Amateur Machinists' Tools, Techniques and Materials

Archive for May, 2011


Posted by hammerscale on May 25, 2011

Safety; a safe work space and safe work practices are always forefront in my mind.  I’m constantly thinking of issues that arise when working in the shop, and to that end I’m building up a set of rules and warnings that go a little beyond  “don’t get killed by the lathe”   ( caution, graphic content.)

My first rule: 

Remember everything in the shop is sharp.  Even dull, it’s sharp.  Tooling is sharp, tools are sharp.  Cutters are sharp.  The edges of machine tools are sharp.  Machine accessories are sharp.  Those curly-Q’s that come off metal are sharp.  Materials are sharp.  Raw materials before they’re utilized are sharp, freshly milled or turned on the lathe they are sharp.  New, old, used, formed, ground, stamped, sheared, turned, milled, slotted, slitted, broached…… it’s all sharp.  Get it?  It’s sharp.

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Improvement for the QC Tool Post

Posted by hammerscale on May 14, 2011

A small upgrade I performed a little while back on my import AXA quick-change tool post.

The problem was, the tool post, no matter how hard I tightened it, would rotate a small but measurable amount on the compound during operations requiring a large amount of radial pressure directed against the stock, e.g., knurling. Throwing the tool post out of 90 degree alignment is not good, and can lead to quite a bit of frustration and broken tooling.

First, measure the gap in the compound.

QC tool post

Second, dismantle the tool post.

QC tool post deconstructed

Mount on the mill and make two shallow rebates in the bottom of the post. The tool post is made of hardened steel. I tried this first with a brand new HSS endmill. Didn’t even take the paint off.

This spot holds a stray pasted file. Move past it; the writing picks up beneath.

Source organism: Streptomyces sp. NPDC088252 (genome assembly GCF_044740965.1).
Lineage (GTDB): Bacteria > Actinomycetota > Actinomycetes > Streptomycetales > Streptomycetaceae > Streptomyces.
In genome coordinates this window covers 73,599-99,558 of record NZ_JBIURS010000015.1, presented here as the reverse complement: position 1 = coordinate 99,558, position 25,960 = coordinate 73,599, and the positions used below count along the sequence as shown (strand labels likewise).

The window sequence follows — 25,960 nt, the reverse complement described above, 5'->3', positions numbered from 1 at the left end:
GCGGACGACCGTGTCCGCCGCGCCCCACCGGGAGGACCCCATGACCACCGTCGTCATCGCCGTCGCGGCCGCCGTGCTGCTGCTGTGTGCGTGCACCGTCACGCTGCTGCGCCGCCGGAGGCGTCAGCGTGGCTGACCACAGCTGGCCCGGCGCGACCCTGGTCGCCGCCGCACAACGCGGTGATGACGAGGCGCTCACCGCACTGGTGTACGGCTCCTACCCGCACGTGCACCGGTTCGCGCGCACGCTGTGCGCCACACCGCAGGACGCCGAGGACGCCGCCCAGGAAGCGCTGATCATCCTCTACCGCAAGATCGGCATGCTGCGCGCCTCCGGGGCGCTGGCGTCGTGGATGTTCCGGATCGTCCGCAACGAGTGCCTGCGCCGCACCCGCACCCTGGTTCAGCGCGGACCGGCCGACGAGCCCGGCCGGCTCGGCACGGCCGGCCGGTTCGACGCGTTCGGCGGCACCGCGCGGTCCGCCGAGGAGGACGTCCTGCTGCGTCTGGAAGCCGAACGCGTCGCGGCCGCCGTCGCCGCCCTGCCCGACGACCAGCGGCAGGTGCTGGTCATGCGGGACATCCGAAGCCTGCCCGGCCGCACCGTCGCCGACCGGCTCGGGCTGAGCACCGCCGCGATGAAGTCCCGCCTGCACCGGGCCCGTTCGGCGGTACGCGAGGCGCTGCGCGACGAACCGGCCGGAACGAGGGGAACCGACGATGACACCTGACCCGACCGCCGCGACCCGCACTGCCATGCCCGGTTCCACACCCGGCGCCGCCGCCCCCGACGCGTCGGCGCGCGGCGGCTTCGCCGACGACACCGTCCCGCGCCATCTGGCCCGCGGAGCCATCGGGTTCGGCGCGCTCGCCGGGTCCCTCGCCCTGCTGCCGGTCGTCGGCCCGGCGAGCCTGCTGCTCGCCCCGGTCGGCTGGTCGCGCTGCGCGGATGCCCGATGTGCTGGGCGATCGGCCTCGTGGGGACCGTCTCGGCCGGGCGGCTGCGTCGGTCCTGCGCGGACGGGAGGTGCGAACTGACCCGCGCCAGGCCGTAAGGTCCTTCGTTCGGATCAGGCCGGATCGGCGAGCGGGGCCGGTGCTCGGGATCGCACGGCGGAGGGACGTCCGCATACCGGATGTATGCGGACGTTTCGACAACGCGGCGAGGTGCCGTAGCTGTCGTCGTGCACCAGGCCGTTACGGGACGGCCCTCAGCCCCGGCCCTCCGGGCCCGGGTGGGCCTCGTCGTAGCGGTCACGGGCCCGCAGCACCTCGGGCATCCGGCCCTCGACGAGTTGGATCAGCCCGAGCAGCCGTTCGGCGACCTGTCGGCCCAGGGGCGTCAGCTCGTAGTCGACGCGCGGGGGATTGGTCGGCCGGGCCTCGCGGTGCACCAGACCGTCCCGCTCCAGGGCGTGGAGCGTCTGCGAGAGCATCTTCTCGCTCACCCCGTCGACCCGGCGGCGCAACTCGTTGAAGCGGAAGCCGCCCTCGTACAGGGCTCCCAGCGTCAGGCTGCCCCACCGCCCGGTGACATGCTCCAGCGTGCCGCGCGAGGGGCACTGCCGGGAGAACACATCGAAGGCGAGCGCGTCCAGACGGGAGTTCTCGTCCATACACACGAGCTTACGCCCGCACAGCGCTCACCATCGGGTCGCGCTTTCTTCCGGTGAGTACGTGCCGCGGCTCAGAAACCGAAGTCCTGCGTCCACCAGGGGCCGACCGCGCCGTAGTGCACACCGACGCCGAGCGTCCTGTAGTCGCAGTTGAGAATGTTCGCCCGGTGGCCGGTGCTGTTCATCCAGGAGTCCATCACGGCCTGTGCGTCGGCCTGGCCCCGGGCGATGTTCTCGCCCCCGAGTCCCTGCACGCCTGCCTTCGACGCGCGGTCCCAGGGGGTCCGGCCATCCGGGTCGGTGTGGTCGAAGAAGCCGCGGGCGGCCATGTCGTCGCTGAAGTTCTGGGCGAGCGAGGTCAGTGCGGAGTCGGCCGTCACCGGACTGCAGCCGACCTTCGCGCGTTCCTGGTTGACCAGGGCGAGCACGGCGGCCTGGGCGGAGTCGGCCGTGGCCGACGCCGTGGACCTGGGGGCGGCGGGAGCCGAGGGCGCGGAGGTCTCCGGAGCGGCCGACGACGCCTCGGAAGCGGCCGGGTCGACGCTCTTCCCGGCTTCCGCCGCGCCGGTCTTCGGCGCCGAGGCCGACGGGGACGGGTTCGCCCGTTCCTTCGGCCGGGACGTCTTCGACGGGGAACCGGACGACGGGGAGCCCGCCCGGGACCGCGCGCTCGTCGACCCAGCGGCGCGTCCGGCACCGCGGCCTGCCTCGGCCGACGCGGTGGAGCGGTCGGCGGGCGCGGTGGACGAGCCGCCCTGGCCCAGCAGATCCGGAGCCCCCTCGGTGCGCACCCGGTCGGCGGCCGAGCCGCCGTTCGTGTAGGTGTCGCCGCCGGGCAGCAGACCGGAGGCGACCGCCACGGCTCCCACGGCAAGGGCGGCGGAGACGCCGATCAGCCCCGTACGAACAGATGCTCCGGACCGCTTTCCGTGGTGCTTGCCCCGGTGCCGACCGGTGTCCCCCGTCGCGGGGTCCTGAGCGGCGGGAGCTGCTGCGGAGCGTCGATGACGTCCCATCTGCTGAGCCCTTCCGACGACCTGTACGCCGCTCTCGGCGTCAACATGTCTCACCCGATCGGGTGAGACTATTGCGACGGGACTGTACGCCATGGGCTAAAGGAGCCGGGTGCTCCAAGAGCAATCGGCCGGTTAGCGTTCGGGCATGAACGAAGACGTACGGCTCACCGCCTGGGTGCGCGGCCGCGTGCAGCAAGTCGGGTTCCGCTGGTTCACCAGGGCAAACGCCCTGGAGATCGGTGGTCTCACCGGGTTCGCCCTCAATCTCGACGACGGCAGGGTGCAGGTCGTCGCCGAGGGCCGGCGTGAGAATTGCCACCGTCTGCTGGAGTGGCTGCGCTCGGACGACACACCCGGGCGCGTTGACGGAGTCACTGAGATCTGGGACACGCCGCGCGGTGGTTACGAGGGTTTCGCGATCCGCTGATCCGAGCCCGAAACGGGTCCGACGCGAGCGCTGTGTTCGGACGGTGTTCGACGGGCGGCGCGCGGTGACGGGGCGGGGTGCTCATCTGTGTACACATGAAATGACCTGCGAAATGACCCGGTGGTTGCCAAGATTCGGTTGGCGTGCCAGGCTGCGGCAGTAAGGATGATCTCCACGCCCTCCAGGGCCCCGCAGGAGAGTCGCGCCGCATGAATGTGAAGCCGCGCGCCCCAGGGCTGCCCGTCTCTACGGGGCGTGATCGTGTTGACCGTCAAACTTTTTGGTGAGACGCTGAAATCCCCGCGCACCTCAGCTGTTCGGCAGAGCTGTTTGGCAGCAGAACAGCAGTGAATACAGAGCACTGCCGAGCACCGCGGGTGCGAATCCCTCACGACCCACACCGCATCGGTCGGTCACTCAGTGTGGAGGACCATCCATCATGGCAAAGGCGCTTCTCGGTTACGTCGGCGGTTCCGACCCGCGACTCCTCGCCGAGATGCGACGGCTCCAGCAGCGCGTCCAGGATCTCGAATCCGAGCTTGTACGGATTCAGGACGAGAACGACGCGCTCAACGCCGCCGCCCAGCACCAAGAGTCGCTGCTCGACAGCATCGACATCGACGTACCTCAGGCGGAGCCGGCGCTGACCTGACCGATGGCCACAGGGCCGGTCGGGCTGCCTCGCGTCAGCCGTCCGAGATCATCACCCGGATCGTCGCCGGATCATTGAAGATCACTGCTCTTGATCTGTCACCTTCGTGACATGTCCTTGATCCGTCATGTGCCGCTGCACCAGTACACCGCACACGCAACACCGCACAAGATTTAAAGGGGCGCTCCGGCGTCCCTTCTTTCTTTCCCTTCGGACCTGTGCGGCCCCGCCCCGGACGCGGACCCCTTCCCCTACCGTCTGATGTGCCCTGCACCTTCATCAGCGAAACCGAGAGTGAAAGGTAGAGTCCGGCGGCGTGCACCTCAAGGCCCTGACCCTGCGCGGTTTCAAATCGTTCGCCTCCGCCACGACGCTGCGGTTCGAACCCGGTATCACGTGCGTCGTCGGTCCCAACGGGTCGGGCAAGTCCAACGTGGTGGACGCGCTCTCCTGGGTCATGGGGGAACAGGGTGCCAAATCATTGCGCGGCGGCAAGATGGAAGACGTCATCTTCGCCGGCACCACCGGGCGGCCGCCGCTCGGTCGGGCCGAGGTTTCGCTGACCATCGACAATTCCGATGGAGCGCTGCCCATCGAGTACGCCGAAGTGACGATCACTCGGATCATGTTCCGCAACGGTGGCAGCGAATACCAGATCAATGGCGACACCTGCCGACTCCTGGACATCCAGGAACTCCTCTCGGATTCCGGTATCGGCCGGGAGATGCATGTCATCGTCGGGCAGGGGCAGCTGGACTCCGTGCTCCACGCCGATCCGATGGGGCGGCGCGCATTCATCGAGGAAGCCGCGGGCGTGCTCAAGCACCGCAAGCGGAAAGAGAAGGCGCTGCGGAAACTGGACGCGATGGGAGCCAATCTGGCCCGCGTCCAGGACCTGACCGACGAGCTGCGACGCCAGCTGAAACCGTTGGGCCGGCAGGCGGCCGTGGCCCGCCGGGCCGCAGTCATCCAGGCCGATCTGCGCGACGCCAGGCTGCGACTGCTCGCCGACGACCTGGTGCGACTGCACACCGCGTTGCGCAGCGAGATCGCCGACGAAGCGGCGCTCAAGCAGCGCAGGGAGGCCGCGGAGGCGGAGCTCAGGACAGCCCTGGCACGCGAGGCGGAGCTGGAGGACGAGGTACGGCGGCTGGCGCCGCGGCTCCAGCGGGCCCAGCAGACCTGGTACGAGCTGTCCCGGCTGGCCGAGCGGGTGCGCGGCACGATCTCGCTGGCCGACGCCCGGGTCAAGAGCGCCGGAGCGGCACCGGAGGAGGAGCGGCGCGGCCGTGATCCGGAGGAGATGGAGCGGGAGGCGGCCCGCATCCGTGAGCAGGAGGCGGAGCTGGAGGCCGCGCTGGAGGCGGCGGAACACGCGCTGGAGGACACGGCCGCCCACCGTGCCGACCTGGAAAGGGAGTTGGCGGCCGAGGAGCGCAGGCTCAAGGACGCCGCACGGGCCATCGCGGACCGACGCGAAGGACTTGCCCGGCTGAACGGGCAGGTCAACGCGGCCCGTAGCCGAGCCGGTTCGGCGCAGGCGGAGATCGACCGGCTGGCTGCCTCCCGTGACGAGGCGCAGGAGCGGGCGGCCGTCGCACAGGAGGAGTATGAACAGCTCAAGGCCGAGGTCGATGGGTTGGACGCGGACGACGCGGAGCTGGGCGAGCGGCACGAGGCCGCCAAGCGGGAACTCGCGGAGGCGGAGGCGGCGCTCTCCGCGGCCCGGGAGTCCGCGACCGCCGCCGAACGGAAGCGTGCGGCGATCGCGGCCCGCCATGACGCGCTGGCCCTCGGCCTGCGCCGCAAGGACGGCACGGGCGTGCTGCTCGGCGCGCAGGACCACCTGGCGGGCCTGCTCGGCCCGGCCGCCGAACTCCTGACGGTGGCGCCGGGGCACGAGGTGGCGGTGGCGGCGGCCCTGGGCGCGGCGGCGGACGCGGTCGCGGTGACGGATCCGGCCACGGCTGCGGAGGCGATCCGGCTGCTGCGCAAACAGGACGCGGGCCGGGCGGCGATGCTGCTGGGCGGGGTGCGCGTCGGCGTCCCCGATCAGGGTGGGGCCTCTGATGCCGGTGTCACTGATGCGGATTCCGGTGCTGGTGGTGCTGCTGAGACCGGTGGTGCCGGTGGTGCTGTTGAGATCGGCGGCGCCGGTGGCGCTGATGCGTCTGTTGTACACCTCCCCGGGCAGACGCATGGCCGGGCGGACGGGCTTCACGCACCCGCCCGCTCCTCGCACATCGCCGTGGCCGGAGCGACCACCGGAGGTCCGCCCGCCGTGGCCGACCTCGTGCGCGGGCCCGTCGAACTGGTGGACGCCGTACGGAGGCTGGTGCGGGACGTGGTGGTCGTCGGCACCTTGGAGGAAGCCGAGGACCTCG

QC tool post milling

Next, I tried a cobalt endmill, which cut, – slowly. The machined step was 50 thou deep, moving laterally 50 thou at a pass. Even with that small amount, the mill was shaking and protesting all the way.

I aimed for a snug, but not pressed-in fit. It came out a little looser than I planned, maybe 0.003″, but works perfectly nonetheless. The tool post can be removed and re-installed quickly, no re-aligning to the compound necessary.

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Just to re-issue this tech alert

Posted by hammerscale on May 13, 2011

A quick tip – to recharge a cordless tool battery pack that won’t take a charge. The newer (let’s say the past ten years) smart chargers sometimes won’t recognize a battery pack who’s voltage has fallen below a certain threshold.     i.e.,  plunk them in the charge stand, LED fails to light, you assume the battery is a lost cause.

Use a low voltage DC power source such as a computer peripheral power supply or a 9 volt battery to jump-start these batteries. Polarity is important, match negative to negative and positive to positive. Hold the charge source against the battery pack’s terminals for about 30 seconds, then insert pack into the smart charger for a full charge.

You’ll see immediately if the charger recognizes the battery pack.

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First Post

Posted by hammerscale on May 12, 2011

Check out and certainly bookmark my main website featuring, among other things,  reproduction parts made for vintage American machinery.

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